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Volume XI, Number 337

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Draft Regulations in China Preview Stricter Rules on Internet Advertising

On July 1, 2015, China’s State Administration for Industry and Commerce published a draft of the Interim Measures on Supervision of Internet Advertising (“Draft Internet Advertising Measures”; original Chinese here) for public comment. If adopted as drafted, the Draft Internet Advertising Measures would (1) require advertisements in email and instant messaging to contain conspicuous options for the user to agree to, refuse, or unsubscribe from advertisements; (2) require websites to allow users to block pop-ups for certain repeat visitors; and (3) require advertisements sent via email or instant message to identify the sender and be marked as an advertisement. Public comments on the Draft are due by July 31, 2015. Once finalized, the Draft is expected to come into effect on September 1, 2015.

The Draft Internet Advertising Measures would be the first to focus specifically on internet advertising, and primarily serve to the implement China’s recently revised Advertising Law, amended in April 2015 and effective September 1, 2015. The amended Advertising Law prohibits sending electronic advertising without prior consent or request by recipients. Senders are required to disclose their true identity and contact information, and provide a choice to unsubscribe from the advertisements. The amended Advertising Law also requires that the “close” button on internet advertisements must be prominently visible, and that users can close the advertisement with a single action. The Draft Internet Advertising Measures provide more details and specificity on these requirements.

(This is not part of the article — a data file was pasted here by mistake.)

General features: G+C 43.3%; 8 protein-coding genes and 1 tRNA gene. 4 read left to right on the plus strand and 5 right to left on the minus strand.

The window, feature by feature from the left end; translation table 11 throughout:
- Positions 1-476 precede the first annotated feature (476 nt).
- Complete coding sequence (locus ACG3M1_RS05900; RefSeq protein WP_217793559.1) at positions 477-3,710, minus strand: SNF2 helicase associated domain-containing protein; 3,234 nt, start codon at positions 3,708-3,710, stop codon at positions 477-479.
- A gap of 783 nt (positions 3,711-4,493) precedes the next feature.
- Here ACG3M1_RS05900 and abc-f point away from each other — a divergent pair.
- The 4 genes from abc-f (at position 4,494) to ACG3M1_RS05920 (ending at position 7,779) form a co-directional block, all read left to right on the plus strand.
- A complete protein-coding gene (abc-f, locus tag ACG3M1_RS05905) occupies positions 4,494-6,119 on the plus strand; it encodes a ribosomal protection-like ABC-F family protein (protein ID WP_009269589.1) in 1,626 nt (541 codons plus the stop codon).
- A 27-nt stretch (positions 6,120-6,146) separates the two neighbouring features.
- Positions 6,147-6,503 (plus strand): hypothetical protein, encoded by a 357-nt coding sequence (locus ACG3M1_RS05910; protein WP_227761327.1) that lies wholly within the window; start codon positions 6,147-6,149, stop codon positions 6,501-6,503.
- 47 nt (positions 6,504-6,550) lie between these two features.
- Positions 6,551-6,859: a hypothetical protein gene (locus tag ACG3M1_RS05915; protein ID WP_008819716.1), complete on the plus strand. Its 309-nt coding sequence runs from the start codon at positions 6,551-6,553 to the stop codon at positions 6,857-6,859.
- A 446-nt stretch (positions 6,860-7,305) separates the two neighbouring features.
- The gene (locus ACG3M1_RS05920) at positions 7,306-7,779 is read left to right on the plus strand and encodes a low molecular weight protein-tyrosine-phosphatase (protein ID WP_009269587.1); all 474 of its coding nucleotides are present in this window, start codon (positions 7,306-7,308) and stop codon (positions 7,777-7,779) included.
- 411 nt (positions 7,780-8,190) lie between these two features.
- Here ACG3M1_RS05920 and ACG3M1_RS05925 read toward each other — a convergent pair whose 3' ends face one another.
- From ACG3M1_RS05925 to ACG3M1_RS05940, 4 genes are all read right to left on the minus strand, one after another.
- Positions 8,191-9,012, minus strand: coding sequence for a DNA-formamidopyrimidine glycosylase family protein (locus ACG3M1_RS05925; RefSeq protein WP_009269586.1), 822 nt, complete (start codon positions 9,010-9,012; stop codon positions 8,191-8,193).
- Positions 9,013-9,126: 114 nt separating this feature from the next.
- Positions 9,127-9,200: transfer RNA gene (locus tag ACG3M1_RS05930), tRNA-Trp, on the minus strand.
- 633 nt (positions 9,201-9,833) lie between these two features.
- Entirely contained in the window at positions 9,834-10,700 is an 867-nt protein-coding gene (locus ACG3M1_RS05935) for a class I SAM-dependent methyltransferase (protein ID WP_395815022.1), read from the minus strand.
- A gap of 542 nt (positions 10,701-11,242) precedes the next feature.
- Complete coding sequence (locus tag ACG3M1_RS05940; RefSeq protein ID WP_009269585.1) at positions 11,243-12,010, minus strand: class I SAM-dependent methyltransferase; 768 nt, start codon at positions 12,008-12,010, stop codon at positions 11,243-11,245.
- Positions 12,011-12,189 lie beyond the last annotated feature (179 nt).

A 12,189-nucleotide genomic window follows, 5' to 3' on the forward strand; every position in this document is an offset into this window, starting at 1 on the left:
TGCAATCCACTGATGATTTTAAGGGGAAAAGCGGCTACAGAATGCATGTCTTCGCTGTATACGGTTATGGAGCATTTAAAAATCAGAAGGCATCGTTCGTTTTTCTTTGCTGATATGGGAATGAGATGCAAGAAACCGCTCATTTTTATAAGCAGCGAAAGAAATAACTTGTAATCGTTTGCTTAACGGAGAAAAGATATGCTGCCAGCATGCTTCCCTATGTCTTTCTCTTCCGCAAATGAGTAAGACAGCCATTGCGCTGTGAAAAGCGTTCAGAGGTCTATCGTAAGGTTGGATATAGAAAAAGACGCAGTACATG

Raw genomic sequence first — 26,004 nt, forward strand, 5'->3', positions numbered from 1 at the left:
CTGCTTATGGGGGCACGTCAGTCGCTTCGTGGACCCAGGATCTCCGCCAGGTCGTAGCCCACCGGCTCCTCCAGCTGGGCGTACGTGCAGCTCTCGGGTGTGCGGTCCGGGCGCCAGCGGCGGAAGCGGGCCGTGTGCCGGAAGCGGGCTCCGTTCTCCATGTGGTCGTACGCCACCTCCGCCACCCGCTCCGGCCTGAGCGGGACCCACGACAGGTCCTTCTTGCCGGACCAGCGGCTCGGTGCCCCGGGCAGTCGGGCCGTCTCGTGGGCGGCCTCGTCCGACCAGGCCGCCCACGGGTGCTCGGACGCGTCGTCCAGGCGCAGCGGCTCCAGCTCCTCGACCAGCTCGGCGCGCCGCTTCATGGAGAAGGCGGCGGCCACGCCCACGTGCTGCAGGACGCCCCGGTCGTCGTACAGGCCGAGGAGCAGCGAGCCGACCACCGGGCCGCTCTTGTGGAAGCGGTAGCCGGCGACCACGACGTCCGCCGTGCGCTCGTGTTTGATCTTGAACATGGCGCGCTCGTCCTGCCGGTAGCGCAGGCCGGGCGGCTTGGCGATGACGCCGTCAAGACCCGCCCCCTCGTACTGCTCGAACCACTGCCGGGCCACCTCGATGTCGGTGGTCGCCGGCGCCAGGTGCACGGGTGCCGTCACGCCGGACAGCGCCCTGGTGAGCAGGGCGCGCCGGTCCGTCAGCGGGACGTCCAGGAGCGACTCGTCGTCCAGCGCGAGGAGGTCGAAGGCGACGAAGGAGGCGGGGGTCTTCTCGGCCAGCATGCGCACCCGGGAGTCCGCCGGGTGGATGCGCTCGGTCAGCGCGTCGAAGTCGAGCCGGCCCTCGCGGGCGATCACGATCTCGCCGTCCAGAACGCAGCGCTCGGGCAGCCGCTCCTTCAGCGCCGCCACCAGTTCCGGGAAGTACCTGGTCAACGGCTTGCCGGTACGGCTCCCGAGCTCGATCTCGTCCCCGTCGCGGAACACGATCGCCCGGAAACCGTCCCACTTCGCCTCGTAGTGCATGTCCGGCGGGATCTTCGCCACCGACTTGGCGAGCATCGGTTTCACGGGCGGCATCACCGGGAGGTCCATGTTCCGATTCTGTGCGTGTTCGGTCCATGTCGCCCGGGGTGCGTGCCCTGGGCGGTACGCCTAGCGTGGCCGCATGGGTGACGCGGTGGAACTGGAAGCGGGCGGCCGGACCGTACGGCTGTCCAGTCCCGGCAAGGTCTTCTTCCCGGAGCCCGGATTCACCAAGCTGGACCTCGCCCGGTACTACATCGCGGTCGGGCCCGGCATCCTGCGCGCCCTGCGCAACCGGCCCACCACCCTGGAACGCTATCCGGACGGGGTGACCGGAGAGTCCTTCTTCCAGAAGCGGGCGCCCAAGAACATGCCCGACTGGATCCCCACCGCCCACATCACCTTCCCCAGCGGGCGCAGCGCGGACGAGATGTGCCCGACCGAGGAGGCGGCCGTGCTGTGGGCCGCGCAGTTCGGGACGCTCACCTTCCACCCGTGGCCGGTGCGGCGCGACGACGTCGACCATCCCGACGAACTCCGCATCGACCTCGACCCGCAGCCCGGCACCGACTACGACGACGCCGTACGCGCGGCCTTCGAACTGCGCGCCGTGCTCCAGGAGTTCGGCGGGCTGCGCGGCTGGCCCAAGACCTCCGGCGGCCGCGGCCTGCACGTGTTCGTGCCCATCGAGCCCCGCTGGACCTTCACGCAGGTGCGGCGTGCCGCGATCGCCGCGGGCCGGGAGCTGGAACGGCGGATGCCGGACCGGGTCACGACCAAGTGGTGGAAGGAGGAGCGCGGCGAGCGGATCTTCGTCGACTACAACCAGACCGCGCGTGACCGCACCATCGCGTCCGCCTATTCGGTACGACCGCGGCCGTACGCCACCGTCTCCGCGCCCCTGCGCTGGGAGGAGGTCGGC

Under the current regulatory framework (i.e., prior to the proposed new requirements in the Draft Internet Advertising Measures), internet advertising is regulated in a less targeted way — generally under broader categories, such as “advertising” or “electronic advertising” — by various provisions of several different laws and administrative rules. These current laws generally prohibit companies from sending advertisements to consumers (such as via SMS or email) without consent, require senders to identify advertising emails as such, and require companies to stop sending advertisements upon explicit refusal by consumers. (See, e.g., Decision of the Standing Committee of the National People’s Congress on Strengthening Network Information Protection, Consumer Rights Protection Law, Advertising Law, and Measures for the Administration of Internet E-mail Services).

The new Draft Internet Advertising Measures more directly regulate advertising activities via the Internet, such as those conducted through websites, email, self-published content (e.g., blogs, WeChat), forums, instant messaging services, and software. In addition to implementing existing rules and regulations (including the amended Advertising Law), the Draft Internet Advertising Measures would provide the following new restrictions: